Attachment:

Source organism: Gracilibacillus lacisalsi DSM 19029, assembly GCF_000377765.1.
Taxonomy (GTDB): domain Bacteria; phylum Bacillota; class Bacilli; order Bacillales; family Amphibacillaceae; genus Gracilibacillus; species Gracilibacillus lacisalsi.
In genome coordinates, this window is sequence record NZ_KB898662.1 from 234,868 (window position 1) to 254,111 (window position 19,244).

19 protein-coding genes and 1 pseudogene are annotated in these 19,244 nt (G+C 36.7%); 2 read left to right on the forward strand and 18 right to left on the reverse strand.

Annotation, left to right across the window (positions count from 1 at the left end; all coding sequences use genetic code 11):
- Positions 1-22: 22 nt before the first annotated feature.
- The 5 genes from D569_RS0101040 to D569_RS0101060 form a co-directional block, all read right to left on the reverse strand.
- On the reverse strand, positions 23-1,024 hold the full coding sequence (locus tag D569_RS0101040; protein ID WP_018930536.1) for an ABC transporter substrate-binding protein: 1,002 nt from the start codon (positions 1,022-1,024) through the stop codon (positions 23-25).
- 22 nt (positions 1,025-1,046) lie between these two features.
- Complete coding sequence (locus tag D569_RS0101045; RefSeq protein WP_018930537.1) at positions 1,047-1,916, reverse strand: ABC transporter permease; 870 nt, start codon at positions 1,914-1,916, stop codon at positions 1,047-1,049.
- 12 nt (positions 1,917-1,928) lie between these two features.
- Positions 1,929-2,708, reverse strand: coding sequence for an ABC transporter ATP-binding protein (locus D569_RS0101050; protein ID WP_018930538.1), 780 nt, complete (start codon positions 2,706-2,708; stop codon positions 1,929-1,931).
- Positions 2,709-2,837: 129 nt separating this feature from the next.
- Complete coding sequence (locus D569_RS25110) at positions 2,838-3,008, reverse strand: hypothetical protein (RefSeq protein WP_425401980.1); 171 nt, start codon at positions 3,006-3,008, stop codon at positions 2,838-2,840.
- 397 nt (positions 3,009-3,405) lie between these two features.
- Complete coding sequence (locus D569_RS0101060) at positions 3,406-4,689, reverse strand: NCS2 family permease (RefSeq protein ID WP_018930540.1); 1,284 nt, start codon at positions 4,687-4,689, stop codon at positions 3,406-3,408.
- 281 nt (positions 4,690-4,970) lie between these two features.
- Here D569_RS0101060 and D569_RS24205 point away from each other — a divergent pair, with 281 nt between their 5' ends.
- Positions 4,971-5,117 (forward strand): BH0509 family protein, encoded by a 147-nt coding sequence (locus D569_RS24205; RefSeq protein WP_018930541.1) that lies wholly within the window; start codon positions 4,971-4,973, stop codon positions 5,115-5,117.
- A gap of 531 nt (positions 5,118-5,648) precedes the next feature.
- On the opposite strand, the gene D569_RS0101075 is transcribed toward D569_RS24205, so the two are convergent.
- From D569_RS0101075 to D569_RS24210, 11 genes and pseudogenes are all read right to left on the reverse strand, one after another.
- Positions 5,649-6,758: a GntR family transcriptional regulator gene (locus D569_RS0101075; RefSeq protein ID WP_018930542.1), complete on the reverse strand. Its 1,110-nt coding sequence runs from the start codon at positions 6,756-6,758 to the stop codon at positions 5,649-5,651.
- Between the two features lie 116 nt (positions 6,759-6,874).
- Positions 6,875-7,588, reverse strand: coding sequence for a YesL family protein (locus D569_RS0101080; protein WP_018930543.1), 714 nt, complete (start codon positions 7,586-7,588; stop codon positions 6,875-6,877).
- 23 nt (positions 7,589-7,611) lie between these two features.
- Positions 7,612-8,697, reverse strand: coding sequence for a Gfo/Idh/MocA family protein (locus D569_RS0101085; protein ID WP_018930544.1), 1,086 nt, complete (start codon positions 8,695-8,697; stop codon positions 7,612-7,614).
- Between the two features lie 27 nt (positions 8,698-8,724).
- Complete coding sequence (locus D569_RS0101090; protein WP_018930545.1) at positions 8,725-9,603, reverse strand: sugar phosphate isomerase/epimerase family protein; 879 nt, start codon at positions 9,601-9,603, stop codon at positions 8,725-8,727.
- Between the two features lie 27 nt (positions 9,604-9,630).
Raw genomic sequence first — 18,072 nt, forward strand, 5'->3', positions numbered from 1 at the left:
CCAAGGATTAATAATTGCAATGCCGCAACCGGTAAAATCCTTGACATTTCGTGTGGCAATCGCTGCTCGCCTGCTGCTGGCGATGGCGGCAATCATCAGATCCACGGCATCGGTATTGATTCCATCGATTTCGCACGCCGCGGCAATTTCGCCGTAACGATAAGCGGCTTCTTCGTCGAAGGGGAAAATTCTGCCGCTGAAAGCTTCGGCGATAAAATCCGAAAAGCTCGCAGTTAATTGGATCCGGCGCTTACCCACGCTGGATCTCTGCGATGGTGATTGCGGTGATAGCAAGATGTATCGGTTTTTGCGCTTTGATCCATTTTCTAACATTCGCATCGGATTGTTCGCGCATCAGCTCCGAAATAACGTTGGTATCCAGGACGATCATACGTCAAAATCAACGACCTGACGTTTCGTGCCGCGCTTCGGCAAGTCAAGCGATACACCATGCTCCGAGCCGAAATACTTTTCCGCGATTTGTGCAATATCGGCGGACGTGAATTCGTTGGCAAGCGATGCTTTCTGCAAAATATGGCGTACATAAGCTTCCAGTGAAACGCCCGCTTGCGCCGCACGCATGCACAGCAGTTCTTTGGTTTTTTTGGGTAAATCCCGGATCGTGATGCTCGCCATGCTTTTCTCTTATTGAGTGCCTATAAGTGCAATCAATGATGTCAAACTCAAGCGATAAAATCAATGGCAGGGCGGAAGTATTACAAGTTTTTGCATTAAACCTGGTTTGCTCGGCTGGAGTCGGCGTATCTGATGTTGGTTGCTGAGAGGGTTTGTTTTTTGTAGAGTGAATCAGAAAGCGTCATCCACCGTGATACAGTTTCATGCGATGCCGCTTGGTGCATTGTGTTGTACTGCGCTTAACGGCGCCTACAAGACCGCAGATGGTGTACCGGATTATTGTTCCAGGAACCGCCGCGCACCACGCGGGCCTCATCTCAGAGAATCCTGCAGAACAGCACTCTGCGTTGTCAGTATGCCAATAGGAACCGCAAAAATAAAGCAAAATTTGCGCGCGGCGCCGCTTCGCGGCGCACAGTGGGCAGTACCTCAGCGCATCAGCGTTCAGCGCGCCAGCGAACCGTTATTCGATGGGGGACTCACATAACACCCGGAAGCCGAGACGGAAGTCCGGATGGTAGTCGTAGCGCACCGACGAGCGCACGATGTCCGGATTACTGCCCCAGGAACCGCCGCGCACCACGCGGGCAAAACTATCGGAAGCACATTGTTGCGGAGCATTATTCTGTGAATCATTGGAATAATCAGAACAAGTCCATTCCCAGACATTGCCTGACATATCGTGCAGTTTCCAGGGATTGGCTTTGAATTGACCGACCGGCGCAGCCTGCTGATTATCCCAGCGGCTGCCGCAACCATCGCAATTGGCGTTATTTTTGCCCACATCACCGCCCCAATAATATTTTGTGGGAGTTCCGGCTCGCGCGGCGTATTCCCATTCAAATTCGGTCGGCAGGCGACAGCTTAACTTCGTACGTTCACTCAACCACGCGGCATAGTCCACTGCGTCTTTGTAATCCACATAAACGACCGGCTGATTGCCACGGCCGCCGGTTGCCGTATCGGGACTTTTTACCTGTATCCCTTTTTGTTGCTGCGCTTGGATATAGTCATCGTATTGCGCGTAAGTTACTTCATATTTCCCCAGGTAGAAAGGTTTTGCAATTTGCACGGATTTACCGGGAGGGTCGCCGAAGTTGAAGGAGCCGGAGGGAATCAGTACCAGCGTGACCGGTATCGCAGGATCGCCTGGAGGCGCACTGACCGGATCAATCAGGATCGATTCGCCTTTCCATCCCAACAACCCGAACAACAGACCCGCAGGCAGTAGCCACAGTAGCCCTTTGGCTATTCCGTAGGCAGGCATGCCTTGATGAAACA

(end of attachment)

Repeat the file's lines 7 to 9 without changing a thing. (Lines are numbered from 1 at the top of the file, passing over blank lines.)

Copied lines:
- The 5 genes from D569_RS0101040 to D569_RS0101060 form a co-directional block, all read right to left on the reverse strand.
- On the reverse strand, positions 23-1,024 hold the full coding sequence (locus tag D569_RS0101040; protein ID WP_018930536.1) for an ABC transporter substrate-binding protein: 1,002 nt from the start codon (positions 1,022-1,024) through the stop codon (positions 23-25).
- 22 nt (positions 1,025-1,046) lie between these two features.